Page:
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Analyse the ways Arthur Miller presents Eddie Carbone as a tragic hero whose downfall is inevitable?

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Introduction

"Analyse the ways Arthur Miller presents Eddie Carbone as a tragic hero whose downfall is inevitable?" The play "A View from the Bridge" is set in the 1950's, in Red Hook; an area in Brooklyn described by Alfieri as, "the slum that face the bay on the seaward side of Brooklyn Bridge . . . the gullet of New York". The title suggests looking over from a high point watching events from a distance; the view of two places could represent Alfieri looking over at Manhattan which resembles the American culture and Red Hook which resembles Sicilian culture. This shows that Alfieri is seen as a link between the two cultures as he has a wider perspective. This play was originally written as a Greek tragedy, however, unlike original Greek tragedies which consisted of one act, the play was written in two acts; this was to allow for a break for the audience and performers. Greek tragedies have a main character or protagonist; this character always has a fatal flaw which leads to his downfall. In this play Eddie is the protagonist and his fatal flaw is his over possessive love for Catherine. There is a catalyst which is a person who speeds up the downfall of the protagonist. The catalyst in this play is the arrival of Rodolfo who Catherine falls in love with. A Greek tragedy contains the idea of pre-destiny, having no freewill in your life, as everything is inevitable. In Ancient Greece fate was very important, even to the extent where the Greeks personified it; three women known as the fates who spun, measured and cut each mans life. ...read more.

Middle

When Eddie sits he sits, "cap in hand" This shows that Eddie is a respectful man in front of authority following a hierarchy. In the conversation Eddie tries to justify his views by implying that Rodolfo is a homosexual. Before he says this he "glances briefly over each shoulder", which suggests to me that Eddie knows what he is saying is wrong, it also seems that he is scared as they are both are alone and no one would hear what they are saying, conveying to me that Eddie is cautious and distrustful of everyone. Throughout the conversation Eddie cuts in when Alfieri is talking, showing he is desperate to find a way to get rid of Rodolfo for good, but to no avail we begin to sympathise for Eddie as we know he hasn't got any other way. In the conversation Alfieri seems to be able to talk more openly about the situation arising in Eddie's life, he gets to the point where he can clearly see what is happening, "She wants to get married, Eddie. She can't marry you, can she?" Being an intelligent man Alfieri can understand Eddie's predicament and empathises with him, but he can also see that the love he feels for his niece is too strong and he feels that he should get over the fact that Catherine is growing up. However, he is also aware that any advice he offers will be discarded, as Eddie is set on his fate. After Marco and Rodolfo have settled into the Carbone's residence, the situation becomes tense between Rodolfo and Eddie. ...read more.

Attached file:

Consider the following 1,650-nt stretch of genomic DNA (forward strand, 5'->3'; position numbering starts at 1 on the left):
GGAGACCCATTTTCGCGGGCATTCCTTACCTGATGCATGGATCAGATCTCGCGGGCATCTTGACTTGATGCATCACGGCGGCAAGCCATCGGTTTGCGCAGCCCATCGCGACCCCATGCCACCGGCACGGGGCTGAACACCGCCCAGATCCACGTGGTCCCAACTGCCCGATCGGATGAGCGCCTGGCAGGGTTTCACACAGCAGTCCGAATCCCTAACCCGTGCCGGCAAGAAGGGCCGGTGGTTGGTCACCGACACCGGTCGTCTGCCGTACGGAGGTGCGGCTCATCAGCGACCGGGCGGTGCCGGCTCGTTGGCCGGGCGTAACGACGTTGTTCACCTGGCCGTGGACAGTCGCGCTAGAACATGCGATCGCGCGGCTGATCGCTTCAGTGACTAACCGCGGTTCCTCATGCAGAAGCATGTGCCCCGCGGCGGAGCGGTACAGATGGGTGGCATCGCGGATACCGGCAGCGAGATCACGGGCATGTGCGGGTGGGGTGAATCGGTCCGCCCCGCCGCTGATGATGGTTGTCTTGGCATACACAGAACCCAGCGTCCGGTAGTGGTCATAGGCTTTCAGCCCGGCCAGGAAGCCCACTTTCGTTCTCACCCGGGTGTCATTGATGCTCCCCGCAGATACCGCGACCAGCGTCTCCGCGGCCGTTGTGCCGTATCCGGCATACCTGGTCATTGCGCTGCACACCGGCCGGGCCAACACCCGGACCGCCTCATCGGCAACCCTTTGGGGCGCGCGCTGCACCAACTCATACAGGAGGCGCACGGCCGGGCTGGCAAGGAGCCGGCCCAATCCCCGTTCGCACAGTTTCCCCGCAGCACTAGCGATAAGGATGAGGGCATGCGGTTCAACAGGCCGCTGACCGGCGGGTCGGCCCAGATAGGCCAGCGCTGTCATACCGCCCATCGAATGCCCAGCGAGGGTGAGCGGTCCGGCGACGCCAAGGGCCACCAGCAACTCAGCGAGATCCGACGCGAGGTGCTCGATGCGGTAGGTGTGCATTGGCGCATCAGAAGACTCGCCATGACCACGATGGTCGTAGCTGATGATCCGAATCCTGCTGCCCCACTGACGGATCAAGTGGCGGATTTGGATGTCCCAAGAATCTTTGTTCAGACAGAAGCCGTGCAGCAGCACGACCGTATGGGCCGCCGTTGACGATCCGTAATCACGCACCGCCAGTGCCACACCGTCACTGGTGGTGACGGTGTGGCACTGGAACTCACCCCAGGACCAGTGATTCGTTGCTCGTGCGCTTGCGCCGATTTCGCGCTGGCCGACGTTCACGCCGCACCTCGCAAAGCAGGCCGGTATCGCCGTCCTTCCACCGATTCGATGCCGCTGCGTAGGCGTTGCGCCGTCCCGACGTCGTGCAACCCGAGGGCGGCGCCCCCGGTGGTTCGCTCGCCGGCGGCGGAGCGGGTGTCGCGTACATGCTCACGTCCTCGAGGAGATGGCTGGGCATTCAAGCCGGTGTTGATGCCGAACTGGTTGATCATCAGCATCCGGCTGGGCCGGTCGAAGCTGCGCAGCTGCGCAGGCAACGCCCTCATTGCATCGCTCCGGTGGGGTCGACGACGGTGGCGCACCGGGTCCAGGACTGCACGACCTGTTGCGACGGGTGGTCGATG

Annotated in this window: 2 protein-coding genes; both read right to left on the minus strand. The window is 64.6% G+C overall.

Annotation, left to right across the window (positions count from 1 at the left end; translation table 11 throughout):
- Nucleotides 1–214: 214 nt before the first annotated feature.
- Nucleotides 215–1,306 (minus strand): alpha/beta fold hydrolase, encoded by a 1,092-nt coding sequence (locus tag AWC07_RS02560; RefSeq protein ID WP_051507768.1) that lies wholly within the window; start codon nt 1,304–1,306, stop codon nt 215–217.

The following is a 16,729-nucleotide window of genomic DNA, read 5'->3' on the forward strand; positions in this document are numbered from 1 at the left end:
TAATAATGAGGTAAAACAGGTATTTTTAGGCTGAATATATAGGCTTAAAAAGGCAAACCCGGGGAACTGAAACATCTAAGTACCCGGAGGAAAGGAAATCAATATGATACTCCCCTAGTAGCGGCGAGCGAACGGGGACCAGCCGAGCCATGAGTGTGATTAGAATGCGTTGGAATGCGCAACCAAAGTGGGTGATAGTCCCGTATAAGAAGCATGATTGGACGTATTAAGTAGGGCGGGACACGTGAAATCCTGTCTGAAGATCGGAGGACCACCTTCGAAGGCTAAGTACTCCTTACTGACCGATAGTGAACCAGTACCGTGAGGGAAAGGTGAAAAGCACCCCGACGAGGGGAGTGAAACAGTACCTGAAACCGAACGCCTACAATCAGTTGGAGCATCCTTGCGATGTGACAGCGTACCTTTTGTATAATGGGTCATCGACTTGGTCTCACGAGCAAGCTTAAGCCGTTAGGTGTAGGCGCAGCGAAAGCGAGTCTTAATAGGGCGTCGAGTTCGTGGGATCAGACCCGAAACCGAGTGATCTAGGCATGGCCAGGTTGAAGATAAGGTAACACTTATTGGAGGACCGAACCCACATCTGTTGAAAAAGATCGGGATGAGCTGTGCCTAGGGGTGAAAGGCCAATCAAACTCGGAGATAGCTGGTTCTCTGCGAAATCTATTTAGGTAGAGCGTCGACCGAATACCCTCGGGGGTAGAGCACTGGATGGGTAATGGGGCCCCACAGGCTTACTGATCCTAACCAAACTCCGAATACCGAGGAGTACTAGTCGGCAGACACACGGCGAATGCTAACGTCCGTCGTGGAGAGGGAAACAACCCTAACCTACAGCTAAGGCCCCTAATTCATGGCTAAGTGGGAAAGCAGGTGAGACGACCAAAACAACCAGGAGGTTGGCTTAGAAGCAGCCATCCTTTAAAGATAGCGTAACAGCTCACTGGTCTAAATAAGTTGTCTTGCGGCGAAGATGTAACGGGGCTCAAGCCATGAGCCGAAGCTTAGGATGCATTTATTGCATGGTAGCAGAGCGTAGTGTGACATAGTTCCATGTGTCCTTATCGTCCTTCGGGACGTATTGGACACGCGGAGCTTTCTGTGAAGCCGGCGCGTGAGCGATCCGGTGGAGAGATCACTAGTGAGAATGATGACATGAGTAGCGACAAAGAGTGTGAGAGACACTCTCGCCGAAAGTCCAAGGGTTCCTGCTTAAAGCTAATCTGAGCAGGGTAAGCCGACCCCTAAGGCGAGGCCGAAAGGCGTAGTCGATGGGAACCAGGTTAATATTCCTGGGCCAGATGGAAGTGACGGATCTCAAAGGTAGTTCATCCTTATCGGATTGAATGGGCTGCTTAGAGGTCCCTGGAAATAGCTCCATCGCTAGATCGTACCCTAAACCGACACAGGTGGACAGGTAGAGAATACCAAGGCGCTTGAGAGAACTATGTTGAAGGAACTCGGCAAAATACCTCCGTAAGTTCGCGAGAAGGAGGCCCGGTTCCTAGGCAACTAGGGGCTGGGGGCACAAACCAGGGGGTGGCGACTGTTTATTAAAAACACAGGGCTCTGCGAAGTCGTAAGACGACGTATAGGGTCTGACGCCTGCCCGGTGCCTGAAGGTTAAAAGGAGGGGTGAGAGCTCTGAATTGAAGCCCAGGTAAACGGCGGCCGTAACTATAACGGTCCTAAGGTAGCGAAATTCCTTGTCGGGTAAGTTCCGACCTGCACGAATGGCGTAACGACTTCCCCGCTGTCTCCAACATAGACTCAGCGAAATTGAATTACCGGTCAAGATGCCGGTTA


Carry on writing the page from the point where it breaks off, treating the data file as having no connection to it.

Conclusion

In the last scenes we see that Eddie has lost everything, as all of the community turn their backs on Eddie, "Lipari, the butcher, turns and starts up left". He has informed the immigration about Marco and Rodolfo which is considered to be the most dishonourable thing a Sicilian man could do and so they have lost all respect they had for him. Eddie still maintains his innocence as he never gave up fighting for his niece till he died and he stuck to his ways. Eddie is a tragic hero as he died because of his fatal flaw; his over possessive love of his niece Catherine. We see that he realises his mistake at the end as his last words are, "My B.!" this suggests that Eddie has now understood that his loyalties should have stayed with Beatrice his wife. It is Alfieri that recognises that the death of Eddie should persuade you to think that, "it is better to settle for half". Alfieri also says that even though he knew that what Eddie did was bad there was still something in him that made him good, "something perversely pure calls to me from his memory" This conveys that Alfieri still thinks that Eddie is the "good guy" at the end of the play, as what he did was out of love a passion for his family, even though inevitably this would lead to his downfall and this was the reason why he died the way he did. At the end of the play we agree with Alfieri as the audience considers Eddie to have been hero in his own way. ...read more.

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